Cutting out alcohol saves a ton, plus it deprives you b vitamins and magnesium and hurts your liver and it’s ability to detox. As you have a brilliant website as well (!) you will know how much work is involved with these things, and reader-feedback is crucial to keep the motivation going.
There is much hand-wringing and quoting of statistics in the press, presumably to reinforce the notion that nothing can be done, that we are helpless in the face of the fallout from current economic affairs.
A Sky subscription is simple to budget for – it is a fixed amount that rarely changes. Now it is difficult to work out how much an item per unit, per kg, per each, per pack actually costs. Now it depends entirely upon which supermarket you visit and on what day of the week you go. The results are interesting, confirming that it is indeed possible to eat healthily on a very limited budget. No doubt some of the ingredients can be exchanged for cheaper items, for example if you live near a food or farmer’s market.
I have incorporated leftovers as much as possible to keep costs down and reduce food waste.
The real question we should be asking is not what we can do about food poverty, but what sensible and informed choices we can make about food when money is tight. From time to time, I strengthen up the bio qualities with a little acidophilus powder, which I mix with the base yoghurt before adding to the tepid milk.

I’m planning to update the e-book article in the next few weeks, with up-to-date costs and some new recipes as well.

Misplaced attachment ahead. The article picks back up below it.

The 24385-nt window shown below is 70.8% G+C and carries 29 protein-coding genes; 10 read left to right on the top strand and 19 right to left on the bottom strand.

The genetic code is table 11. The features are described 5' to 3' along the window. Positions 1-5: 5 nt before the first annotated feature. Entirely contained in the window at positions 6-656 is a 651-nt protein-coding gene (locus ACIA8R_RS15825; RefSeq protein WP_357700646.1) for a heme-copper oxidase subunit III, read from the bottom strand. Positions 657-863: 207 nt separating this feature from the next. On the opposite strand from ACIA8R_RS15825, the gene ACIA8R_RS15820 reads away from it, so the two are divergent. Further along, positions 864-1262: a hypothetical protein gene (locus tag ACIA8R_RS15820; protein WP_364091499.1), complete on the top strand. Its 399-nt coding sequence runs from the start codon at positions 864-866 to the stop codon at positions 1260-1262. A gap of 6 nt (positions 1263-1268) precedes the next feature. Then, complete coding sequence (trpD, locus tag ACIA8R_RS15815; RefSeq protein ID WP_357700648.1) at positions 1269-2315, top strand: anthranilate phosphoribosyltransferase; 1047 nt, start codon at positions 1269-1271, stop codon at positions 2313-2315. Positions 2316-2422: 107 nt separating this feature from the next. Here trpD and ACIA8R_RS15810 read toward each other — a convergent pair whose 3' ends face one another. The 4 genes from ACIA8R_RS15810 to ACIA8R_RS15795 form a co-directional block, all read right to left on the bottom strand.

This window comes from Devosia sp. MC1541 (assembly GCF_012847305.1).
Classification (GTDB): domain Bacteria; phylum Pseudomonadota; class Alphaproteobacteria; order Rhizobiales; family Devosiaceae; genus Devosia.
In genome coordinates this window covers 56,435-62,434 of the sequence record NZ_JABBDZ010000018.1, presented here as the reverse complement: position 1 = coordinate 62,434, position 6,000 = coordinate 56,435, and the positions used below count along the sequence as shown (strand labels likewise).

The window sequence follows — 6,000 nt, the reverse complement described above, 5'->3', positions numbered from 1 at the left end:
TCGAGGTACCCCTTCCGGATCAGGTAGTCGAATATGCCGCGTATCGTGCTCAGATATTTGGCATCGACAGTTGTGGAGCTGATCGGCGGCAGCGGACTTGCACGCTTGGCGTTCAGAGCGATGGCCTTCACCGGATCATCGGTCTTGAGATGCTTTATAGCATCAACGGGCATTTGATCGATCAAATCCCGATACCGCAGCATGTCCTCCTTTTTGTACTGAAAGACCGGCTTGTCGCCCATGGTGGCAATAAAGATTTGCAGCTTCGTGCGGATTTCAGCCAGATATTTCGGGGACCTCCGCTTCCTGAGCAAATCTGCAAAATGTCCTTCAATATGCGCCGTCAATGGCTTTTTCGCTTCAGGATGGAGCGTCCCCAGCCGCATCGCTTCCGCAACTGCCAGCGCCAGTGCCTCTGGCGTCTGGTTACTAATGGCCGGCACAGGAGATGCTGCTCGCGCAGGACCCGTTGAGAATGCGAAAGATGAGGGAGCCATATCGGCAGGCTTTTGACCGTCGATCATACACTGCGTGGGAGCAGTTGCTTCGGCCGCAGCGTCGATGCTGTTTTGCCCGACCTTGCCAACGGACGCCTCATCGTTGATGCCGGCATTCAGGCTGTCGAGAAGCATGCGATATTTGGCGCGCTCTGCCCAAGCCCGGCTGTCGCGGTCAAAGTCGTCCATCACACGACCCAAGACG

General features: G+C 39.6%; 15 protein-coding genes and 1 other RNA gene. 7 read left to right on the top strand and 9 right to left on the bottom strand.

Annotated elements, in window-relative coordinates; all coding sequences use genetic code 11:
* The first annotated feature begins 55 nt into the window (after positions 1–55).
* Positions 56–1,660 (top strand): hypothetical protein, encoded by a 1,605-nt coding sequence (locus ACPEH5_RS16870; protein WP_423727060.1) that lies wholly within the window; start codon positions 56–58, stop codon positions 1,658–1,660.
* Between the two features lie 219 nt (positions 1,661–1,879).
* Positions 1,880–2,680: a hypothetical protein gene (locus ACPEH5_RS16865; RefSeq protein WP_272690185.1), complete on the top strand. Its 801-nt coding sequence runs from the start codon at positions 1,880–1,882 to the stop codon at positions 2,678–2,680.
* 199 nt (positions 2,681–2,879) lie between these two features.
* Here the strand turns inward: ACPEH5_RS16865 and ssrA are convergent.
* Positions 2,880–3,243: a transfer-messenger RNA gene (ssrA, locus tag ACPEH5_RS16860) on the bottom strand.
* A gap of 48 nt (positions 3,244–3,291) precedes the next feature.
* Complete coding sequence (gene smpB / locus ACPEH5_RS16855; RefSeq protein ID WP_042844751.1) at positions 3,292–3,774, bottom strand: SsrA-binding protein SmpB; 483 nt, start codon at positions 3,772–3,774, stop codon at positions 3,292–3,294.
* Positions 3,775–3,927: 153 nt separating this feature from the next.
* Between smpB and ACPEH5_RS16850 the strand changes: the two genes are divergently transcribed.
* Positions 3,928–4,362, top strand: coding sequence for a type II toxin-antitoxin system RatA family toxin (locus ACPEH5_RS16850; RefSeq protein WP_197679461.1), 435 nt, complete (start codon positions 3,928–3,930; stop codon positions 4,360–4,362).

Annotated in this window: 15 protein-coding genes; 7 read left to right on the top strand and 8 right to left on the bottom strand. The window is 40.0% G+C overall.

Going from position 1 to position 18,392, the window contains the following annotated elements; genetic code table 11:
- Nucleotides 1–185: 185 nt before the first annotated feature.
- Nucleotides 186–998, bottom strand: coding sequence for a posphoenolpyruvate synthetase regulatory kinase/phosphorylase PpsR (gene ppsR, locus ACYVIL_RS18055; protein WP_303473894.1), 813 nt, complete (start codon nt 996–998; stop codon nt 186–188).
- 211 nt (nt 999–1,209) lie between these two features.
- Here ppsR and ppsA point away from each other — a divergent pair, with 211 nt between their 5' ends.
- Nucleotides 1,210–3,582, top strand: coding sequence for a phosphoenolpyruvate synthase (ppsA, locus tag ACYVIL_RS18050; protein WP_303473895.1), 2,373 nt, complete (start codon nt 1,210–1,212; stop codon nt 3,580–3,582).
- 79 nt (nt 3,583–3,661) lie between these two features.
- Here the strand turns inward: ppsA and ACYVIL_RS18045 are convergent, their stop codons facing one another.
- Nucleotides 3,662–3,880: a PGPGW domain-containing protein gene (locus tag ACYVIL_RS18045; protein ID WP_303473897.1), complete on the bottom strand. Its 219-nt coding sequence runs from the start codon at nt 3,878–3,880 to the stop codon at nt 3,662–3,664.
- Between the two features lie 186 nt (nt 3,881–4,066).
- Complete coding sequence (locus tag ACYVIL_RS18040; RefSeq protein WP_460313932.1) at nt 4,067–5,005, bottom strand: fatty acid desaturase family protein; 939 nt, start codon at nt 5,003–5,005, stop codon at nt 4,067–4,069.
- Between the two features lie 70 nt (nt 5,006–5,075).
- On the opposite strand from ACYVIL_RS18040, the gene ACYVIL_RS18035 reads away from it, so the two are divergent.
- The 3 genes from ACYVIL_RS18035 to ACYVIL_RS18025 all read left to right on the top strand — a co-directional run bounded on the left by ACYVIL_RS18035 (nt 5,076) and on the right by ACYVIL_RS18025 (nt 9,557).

Another popular opinion frequently expressed in online commentaries is that an unhealthy diet is caused by ignorance and laziness, rather than poverty. Adding adjectives and qualifiers to compartmentalise the problem misstates the true underlying issues, subtly shifts responsibility for them and twists our thinking.
The deal is less clear with food as prices are never constant and can change dramatically without regard to supply costs, promotions obscuring the real costs and pricing trends. The price of food is a moving target, value has become impossible to judge and shopping has become an intellectual challenge unless you have a calculator, a photographic memory and endless time to read the small print under each item on the shelving. Really smart retailers try to prevent shoppers from getting an idea about the underlying value and price trends of food. My recipes are pretty basic and I make no claims they are suitable for everyone or indeed are everyone’s favourite dishes, but they can easily be adapted, for instance, to gluten- or dairy-free diets. Little portions of cooked rice and mashed potatoes also freeze really well, and taste better than if they were in the fridge.
Go for grass-fed offal if you want a meat product, it’s cheaper and healthier than the standard cuts. These views focus entirely on the consumer as either hapless victim, or lacking in education and self-discipline. Baked beans in my local supermarket, for instance, have seen prices double, then (almost) halve, within the space of a few weeks, with the price of many staple ingredients equally volatile. They can then be used as side dishes for leftover meats etc that you might get on another day.
If I don’t have enough money, I need to make a choice: should I keep my Sky subscription or should I spend more on decent food?
The meals are designed to be economical and to support individual health rather than the health of the balance sheets of junk food manufacturers. The ziplock bags are also great for fitting in the freezer, unlike boxes, they squish into any crevice, your freezer is never too full to get another one in. However, that will not solve the problem of retailers introducing deliberate fluctuations in food prices to confuse us, so we have no real understanding of the fair cost and are therefore unable to budget and plan easily from one week to the next.
Instead of eating that little bit more so as not to waste the food, I eat that little bit less so that I can have a whole portion to freeze. I also haunt reduced aisles and often get deals on salmon and mackerel – both good sources of omega etc.